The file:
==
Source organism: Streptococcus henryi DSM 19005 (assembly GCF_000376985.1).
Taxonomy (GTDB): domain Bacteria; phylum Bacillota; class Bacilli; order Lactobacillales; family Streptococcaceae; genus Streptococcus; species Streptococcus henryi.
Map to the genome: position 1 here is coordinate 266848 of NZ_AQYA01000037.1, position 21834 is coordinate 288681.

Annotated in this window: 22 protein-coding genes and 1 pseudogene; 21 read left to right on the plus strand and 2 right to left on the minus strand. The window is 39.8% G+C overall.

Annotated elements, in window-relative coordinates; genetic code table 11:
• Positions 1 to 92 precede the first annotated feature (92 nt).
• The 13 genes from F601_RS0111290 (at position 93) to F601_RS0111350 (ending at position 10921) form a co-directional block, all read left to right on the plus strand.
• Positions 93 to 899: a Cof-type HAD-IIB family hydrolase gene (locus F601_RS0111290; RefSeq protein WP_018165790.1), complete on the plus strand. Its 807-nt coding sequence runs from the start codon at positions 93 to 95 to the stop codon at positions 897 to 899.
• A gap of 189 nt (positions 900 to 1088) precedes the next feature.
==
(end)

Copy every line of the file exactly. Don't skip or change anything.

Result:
Source organism: Streptococcus henryi DSM 19005 (assembly GCF_000376985.1).
Taxonomy (GTDB): domain Bacteria; phylum Bacillota; class Bacilli; order Lactobacillales; family Streptococcaceae; genus Streptococcus; species Streptococcus henryi.
Map to the genome: position 1 here is coordinate 266848 of NZ_AQYA01000037.1, position 21834 is coordinate 288681.

Annotated in this window: 22 protein-coding genes and 1 pseudogene; 21 read left to right on the plus strand and 2 right to left on the minus strand. The window is 39.8% G+C overall.

Annotated elements, in window-relative coordinates; genetic code table 11:
• Positions 1 to 92 precede the first annotated feature (92 nt).
• The 13 genes from F601_RS0111290 (at position 93) to F601_RS0111350 (ending at position 10921) form a co-directional block, all read left to right on the plus strand.
• Positions 93 to 899: a Cof-type HAD-IIB family hydrolase gene (locus F601_RS0111290; RefSeq protein WP_018165790.1), complete on the plus strand. Its 807-nt coding sequence runs from the start codon at positions 93 to 95 to the stop codon at positions 897 to 899.
• A gap of 189 nt (positions 900 to 1088) precedes the next feature.